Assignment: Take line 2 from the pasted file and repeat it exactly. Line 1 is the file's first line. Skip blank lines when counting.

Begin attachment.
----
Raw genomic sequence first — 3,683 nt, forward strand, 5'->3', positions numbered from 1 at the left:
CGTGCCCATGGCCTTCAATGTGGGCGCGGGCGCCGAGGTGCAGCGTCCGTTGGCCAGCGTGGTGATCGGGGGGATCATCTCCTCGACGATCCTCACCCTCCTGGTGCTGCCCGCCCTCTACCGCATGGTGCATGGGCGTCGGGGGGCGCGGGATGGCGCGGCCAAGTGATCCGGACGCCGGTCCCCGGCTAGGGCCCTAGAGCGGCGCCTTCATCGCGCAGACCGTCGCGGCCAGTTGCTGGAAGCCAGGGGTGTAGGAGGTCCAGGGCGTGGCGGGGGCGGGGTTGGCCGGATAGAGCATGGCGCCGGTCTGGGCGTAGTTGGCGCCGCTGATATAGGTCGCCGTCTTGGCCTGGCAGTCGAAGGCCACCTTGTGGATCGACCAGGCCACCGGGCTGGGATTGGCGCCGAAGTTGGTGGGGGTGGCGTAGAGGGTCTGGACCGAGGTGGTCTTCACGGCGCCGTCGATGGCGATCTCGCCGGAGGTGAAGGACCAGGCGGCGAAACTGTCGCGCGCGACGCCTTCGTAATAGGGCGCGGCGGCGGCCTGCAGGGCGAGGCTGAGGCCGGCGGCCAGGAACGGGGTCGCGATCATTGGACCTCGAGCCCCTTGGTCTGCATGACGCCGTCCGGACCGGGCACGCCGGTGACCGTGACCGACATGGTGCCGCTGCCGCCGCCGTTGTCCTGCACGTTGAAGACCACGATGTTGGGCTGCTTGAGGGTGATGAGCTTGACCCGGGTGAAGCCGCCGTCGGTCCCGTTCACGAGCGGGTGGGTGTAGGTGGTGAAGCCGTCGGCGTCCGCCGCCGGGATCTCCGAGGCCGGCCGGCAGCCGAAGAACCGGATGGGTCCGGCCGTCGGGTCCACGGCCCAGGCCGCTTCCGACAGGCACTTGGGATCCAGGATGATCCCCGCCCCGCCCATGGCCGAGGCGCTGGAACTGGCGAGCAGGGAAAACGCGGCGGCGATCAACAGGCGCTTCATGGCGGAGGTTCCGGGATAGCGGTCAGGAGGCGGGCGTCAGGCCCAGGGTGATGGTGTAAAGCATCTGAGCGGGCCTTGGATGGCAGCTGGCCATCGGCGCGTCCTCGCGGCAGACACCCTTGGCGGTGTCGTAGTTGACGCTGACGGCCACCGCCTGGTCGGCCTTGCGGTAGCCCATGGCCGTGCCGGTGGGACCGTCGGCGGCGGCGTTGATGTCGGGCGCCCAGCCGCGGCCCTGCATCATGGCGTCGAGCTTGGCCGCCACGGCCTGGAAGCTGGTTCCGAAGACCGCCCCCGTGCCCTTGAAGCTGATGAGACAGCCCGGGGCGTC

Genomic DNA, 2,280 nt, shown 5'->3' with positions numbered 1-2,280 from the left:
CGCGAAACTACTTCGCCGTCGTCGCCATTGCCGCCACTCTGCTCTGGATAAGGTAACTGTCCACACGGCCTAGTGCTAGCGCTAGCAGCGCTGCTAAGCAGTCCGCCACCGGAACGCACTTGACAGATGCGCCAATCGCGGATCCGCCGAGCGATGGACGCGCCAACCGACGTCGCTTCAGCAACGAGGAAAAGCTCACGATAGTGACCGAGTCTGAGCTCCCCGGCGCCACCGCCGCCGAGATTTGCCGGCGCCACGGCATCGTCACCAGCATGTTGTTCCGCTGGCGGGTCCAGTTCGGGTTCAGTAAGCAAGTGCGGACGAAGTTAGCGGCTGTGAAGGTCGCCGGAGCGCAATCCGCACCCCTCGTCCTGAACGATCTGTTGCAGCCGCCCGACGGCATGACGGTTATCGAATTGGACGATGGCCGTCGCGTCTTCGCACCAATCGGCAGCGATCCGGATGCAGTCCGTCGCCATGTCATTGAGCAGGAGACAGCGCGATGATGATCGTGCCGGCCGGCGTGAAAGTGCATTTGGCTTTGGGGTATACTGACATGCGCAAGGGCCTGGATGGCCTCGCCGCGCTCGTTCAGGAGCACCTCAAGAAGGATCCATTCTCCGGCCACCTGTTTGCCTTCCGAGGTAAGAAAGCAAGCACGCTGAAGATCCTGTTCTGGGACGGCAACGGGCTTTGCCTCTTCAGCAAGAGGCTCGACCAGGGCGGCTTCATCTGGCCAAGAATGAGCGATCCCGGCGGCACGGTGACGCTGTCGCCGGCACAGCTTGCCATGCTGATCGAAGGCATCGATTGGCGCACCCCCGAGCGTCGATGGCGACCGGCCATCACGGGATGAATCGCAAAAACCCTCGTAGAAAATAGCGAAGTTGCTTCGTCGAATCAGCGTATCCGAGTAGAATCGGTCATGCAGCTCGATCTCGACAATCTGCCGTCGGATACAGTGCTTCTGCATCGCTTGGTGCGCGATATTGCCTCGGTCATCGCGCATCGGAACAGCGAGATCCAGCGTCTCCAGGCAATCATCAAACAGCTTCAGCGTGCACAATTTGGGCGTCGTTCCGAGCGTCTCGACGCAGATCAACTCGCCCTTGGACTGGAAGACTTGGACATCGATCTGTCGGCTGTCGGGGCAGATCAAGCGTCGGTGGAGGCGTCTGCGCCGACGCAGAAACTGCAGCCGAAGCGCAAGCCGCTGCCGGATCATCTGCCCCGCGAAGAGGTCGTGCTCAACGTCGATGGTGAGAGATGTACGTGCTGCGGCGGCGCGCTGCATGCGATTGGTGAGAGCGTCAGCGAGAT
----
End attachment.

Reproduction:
CGTGCCCATGGCCTTCAATGTGGGCGCGGGCGCCGAGGTGCAGCGTCCGTTGGCCAGCGTGGTGATCGGGGGGATCATCTCCTCGACGATCCTCACCCTCCTGGTGCTGCCCGCCCTCTACCGCATGGTGCATGGGCGTCGGGGGGCGCGGGATGGCGCGGCCAAGTGATCCGGACGCCGGTCCCCGGCTAGGGCCCTAGAGCGGCGCCTTCATCGCGCAGACCGTCGCGGCCAGTTGCTGGAAGCCAGGGGTGTAGGAGGTCCAGGGCGTGGCGGGGGCGGGGTTGGCCGGATAGAGCATGGCGCCGGTCTGGGCGTAGTTGGCGCCGCTGATATAGGTCGCCGTCTTGGCCTGGCAGTCGAAGGCCACCTTGTGGATCGACCAGGCCACCGGGCTGGGATTGGCGCCGAAGTTGGTGGGGGTGGCGTAGAGGGTCTGGACCGAGGTGGTCTTCACGGCGCCGTCGATGGCGATCTCGCCGGAGGTGAAGGACCAGGCGGCGAAACTGTCGCGCGCGACGCCTTCGTAATAGGGCGCGGCGGCGGCCTGCAGGGCGAGGCTGAGGCCGGCGGCCAGGAACGGGGTCGCGATCATTGGACCTCGAGCCCCTTGGTCTGCATGACGCCGTCCGGACCGGGCACGCCGGTGACCGTGACCGACATGGTGCCGCTGCCGCCGCCGTTGTCCTGCACGTTGAAGACCACGATGTTGGGCTGCTTGAGGGTGATGAGCTTGACCCGGGTGAAGCCGCCGTCGGTCCCGTTCACGAGCGGGTGGGTGTAGGTGGTGAAGCCGTCGGCGTCCGCCGCCGGGATCTCCGAGGCCGGCCGGCAGCCGAAGAACCGGATGGGTCCGGCCGTCGGGTCCACGGCCCAGGCCGCTTCCGACAGGCACTTGGGATCCAGGATGATCCCCGCCCCGCCCATGGCCGAGGCGCTGGAACTGGCGAGCAGGGAAAACGCGGCGGCGATCAACAGGCGCTTCATGGCGGAGGTTCCGGGATAGCGGTCAGGAGGCGGGCGTCAGGCCCAGGGTGATGGTGTAAAGCATCTGAGCGGGCCTTGGATGGCAGCTGGCCATCGGCGCGTCCTCGCGGCAGACACCCTTGGCGGTGTCGTAGTTGACGCTGACGGCCACCGCCTGGTCGGCCTTGCGGTAGCCCATGGCCGTGCCGGTGGGACCGTCGGCGGCGGCGTTGATGTCGGGCGCCCAGCCGCGGCCCTGCATCATGGCGTCGAGCTTGGCCGCCACGGCCTGGAAGCTGGTTCCGAAGACCGCCCCCGTGCCCTTGAAGCTGATGAGACAGCCCGGGGCGTC